In addition to academics, many schools offer opportunities for students to experience life outside of the classroom. These activities aim to get your child involved in the community and develop important personal qualities and life skills such as leadership, confidence and teamwork.
Some of the options include:
The Duke of Edinburgh’s Award (or ‘Duke of Ed’) allows secondary students to experience life beyond the classroom through a structured, globally recognised program. The award can be completed at the bronze, silver or gold levels, with most students working their way through the ranks throughout secondary school. There are various awards that students can choose from, including physical recreation, skill, volunteering, adventurous journey and a residential project. Many schools offer the program as a co-curricular option, but students can still complete the program independently if it is not offered formally at their school. For more details, see the Duke of Ed website.
Most schools offer camps to students at various year levels to provide them with a chance to bond with their classmates and learn some valuable lessons away from the school campus. They usually run for about a week and can range from trips to the great outdoors a few hours away to interstate affairs that require plane travel. Some camps immerse students in the wilderness, while others give them the opportunity to see the sights of the city. Some see students spending time at shared accommodation and completing a structured itinerary of activities (think orienteering, horse riding and canoeing), while others involve demanding hikes where students spend their days trekking and pitch their own tents at night.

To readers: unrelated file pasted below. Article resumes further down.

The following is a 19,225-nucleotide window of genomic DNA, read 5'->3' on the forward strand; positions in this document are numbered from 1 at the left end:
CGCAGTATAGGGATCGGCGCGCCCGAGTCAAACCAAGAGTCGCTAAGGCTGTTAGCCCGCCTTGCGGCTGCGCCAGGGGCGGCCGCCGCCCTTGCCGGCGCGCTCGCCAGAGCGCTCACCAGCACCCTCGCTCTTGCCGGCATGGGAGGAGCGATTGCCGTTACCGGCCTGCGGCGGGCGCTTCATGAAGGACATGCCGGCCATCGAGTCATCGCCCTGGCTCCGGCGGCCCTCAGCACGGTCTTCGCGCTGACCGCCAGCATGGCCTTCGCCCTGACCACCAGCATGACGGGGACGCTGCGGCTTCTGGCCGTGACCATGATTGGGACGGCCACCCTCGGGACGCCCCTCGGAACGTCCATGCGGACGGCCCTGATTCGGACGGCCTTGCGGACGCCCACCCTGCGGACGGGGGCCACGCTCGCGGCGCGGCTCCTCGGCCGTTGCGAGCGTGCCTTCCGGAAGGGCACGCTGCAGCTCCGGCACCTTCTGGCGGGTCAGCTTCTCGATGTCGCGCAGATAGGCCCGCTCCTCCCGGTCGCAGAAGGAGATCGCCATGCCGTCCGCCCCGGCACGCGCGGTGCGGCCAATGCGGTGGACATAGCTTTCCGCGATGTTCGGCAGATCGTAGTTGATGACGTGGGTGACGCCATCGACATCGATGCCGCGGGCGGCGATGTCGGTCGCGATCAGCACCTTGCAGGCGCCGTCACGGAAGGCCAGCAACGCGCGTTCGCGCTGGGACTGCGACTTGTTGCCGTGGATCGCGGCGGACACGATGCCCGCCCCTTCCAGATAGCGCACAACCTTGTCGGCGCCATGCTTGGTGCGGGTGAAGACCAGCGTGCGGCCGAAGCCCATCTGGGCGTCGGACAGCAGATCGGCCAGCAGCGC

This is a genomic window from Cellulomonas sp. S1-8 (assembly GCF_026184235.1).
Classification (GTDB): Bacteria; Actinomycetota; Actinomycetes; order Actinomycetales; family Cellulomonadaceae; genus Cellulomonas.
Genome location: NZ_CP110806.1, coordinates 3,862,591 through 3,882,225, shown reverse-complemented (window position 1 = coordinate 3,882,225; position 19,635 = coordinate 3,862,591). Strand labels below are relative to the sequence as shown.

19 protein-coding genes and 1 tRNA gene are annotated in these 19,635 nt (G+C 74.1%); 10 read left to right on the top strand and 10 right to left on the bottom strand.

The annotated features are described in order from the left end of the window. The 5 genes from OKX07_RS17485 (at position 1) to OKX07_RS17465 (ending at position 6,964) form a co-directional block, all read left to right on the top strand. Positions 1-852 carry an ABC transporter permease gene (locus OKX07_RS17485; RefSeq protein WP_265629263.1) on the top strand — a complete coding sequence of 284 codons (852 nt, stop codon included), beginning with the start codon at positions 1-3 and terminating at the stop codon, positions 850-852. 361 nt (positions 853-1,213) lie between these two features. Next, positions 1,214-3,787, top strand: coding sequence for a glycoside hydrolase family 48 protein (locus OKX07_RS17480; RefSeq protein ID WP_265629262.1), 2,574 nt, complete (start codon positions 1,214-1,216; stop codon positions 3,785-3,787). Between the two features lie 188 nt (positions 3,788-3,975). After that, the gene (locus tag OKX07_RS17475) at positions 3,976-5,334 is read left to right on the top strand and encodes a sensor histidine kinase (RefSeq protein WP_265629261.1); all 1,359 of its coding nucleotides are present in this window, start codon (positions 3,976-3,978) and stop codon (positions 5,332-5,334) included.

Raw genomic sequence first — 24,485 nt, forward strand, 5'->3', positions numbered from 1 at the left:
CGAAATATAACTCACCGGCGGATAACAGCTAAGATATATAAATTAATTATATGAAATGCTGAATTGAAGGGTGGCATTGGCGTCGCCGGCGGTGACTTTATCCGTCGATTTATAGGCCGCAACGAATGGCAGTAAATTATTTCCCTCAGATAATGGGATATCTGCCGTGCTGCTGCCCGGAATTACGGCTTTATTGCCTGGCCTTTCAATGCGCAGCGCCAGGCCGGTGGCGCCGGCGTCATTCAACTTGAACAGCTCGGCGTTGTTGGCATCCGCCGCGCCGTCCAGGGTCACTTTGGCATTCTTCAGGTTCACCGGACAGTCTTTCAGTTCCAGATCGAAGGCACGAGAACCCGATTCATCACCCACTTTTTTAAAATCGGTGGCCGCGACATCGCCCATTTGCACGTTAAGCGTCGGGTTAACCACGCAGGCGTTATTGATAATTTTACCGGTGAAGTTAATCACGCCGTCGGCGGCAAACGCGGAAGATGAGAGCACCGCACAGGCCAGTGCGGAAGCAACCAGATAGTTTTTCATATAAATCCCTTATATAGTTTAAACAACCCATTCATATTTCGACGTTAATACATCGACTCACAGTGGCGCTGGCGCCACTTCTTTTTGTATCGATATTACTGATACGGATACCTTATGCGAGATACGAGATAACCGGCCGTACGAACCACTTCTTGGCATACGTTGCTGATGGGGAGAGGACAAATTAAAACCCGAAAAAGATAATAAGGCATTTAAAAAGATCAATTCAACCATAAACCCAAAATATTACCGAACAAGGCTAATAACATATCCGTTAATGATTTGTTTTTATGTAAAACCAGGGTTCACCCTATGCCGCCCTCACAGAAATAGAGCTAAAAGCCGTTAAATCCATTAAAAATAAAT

Some schools offer special off-campus development programs for students as they make the transition from junior to senior secondary — usually in Year 9. These programs see students move to a new campus, often in a wilderness setting, for as long as a year. A rigorous academic program is usually combined with subjects that take advantage of the rural location, such as environmental and agricultural studies. These are demanding years that get students out of their comfort zone in the name of personal development. They aim to instill resilience, confidence and teamwork — skills that will prove useful in the senior years and life beyond school.
Many schools offer experiences to travel around Australia or overseas, whether this takes the form of a field trip for a certain subject (such as a trip to Canberra for politics or Italy for art); an exchange program at an Australian or international sister school; or studying at a rural, interstate or overseas campus. These trips allow students to gain knowledge and learn skills first hand in a new environment, while also providing the opportunity to travel.
Overseas exchange allows secondary students from Years 9 to 12 to experience life and school in another country. Programs may be available through your child’s school, but most are organised through independent exchange companies. Depending on the exchange company, students can choose to complete a short-term or long-term exchange program in a selection of countries around the world (both English-speaking and non-English-speaking). Durations of three months, six months or a year are usually available.
Exchange students live with a host family overseas, attend school and, if they are in a non-English-speaking country, learn the language. For many students, exchange programs are a life-changing experience, allowing them to experience a new way of life, make new friends and learn a new language. Even if overseas exchange is out of the question, you can still sign up to be a host family and welcome a student from overseas into your home.
Overseas exchange providers include the following organisations:
Membership is free and has many benefits, including: